Rod Kedward has spent a long academic career writing books about the French Resistance during the Second World War, with a special focus on the developments in the South. This has made him sensitive to the great complexity of France, a central theme in this, his latest book, obviously designed to be his magnum opus: a history of the entire nation over the previous century and a bit. ‘Narratives which overlap or compete are the substance of this book,’ he states in one his several introductions. Indeed the whole book is crammed with symbols, representations, discourses, conjunctures, meanings, remembered festivals, carnivals and rituals that make it read like a translation of a contemporary piece of French ethnology. What is it that makes British faculty historians such chameleons? The French specialists among them become French, German specialists undergo the same magical metamorphosis into Germans, while the Russian specialists become perceptibly Russian, to the point of adopting old Soviet explanations for their awful behaviour. Being a foreign observer carries definite advantages; becoming a foreigner distorts interpretation – as we shall see in a moment.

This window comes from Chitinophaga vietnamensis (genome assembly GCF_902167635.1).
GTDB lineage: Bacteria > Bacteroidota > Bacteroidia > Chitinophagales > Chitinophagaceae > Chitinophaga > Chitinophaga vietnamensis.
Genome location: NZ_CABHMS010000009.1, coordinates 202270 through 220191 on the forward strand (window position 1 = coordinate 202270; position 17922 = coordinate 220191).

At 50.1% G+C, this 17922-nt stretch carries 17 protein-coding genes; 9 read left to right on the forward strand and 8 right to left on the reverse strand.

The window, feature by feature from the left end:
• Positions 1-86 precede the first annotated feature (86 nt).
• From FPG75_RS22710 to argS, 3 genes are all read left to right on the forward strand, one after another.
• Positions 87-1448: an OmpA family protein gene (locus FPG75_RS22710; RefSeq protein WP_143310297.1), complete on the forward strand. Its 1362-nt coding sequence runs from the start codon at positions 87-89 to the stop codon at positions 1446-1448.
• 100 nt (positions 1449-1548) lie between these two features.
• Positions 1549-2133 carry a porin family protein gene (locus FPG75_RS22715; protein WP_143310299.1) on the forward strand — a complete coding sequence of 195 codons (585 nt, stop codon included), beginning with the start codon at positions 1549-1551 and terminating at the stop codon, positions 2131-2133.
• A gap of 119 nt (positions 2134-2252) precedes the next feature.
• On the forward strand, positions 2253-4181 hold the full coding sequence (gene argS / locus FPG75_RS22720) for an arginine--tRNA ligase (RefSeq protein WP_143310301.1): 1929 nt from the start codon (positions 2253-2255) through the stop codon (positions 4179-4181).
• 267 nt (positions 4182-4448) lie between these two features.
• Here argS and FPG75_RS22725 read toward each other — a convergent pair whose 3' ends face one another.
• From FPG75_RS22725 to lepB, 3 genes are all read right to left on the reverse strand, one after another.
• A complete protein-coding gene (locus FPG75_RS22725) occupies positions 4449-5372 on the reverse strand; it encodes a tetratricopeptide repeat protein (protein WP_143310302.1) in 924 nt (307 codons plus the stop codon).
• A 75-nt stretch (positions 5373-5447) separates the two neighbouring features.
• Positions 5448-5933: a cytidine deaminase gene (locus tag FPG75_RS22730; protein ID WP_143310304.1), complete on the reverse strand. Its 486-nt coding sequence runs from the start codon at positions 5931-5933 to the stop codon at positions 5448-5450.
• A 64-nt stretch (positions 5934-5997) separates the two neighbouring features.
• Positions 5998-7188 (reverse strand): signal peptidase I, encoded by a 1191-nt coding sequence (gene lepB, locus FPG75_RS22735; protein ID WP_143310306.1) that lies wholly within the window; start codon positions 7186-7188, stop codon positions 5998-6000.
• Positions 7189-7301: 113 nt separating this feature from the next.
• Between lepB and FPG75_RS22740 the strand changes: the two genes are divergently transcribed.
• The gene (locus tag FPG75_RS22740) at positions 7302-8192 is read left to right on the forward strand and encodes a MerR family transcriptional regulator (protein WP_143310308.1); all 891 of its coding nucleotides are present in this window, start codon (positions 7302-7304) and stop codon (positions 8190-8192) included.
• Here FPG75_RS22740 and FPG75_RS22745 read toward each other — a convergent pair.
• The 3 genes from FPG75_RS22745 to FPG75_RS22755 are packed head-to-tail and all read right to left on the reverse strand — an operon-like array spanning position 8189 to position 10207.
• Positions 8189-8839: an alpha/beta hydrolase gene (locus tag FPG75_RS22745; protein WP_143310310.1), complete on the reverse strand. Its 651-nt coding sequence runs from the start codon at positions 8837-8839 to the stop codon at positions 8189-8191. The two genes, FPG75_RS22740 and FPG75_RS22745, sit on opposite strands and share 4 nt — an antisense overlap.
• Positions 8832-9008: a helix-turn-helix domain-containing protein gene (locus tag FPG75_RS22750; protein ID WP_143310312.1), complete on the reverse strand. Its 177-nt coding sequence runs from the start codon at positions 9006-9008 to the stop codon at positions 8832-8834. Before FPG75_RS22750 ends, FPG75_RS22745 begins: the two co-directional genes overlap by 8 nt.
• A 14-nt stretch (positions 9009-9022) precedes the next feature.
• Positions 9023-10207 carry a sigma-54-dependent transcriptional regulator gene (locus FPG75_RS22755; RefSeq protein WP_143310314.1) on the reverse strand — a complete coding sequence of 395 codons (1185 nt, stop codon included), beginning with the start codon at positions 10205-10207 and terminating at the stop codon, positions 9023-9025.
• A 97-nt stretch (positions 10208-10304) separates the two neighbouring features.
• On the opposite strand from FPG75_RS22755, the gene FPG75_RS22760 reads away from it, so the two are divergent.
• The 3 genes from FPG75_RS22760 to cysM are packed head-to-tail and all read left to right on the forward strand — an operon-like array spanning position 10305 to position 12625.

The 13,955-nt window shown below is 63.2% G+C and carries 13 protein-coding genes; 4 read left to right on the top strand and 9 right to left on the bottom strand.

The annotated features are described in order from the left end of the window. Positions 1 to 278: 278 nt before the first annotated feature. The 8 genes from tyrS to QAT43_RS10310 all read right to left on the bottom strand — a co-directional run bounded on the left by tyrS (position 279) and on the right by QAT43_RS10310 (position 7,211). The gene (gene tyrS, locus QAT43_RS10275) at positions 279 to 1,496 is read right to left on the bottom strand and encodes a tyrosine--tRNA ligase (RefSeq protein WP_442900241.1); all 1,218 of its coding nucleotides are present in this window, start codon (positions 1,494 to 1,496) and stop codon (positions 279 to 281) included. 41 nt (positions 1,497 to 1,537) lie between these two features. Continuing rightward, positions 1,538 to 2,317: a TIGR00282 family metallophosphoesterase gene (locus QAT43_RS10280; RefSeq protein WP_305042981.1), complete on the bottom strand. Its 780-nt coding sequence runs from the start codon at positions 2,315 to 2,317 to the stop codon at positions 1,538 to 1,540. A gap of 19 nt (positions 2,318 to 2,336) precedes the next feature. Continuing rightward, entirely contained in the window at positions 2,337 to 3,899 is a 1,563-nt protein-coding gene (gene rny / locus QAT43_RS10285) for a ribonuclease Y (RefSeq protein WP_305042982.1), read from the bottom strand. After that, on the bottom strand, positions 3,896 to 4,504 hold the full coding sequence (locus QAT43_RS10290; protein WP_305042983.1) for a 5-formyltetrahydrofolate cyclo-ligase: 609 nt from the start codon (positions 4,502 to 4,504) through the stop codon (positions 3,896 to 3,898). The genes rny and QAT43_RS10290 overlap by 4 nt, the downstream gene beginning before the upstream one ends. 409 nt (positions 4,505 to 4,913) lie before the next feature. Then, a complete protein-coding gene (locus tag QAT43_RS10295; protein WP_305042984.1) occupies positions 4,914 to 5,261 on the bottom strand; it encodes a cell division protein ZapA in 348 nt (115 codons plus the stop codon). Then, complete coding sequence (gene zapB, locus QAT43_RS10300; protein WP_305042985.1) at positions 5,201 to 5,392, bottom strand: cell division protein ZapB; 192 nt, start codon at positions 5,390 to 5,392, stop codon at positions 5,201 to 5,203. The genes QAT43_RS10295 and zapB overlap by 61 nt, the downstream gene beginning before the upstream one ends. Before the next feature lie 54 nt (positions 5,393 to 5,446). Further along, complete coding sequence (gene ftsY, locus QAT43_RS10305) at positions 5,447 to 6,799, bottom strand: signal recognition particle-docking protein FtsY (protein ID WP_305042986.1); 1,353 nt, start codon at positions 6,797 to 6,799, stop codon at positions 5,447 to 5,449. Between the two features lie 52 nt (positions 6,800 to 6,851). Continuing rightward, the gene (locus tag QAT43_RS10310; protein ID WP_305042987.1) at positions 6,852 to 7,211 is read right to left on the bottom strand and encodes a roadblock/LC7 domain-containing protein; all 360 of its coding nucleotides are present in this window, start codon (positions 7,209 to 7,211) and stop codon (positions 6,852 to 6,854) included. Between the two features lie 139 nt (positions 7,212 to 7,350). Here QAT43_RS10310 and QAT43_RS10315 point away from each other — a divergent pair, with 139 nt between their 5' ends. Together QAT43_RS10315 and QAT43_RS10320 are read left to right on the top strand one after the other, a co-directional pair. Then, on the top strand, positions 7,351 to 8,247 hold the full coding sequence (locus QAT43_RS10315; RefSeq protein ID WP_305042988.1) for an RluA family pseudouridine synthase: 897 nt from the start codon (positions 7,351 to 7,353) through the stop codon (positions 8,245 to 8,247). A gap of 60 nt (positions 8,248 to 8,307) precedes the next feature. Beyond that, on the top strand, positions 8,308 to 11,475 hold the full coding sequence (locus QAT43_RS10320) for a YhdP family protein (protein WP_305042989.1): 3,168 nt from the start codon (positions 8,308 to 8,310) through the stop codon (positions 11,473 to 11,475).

But let it first be noted: nobody can question the significance of this book. Kedward has managed to cram in huge amounts of interesting material going back to the anticlerical Radicalism of the Petit Père, Émile Combes, in the early 1900s and ending just short of the French ‘Non’ to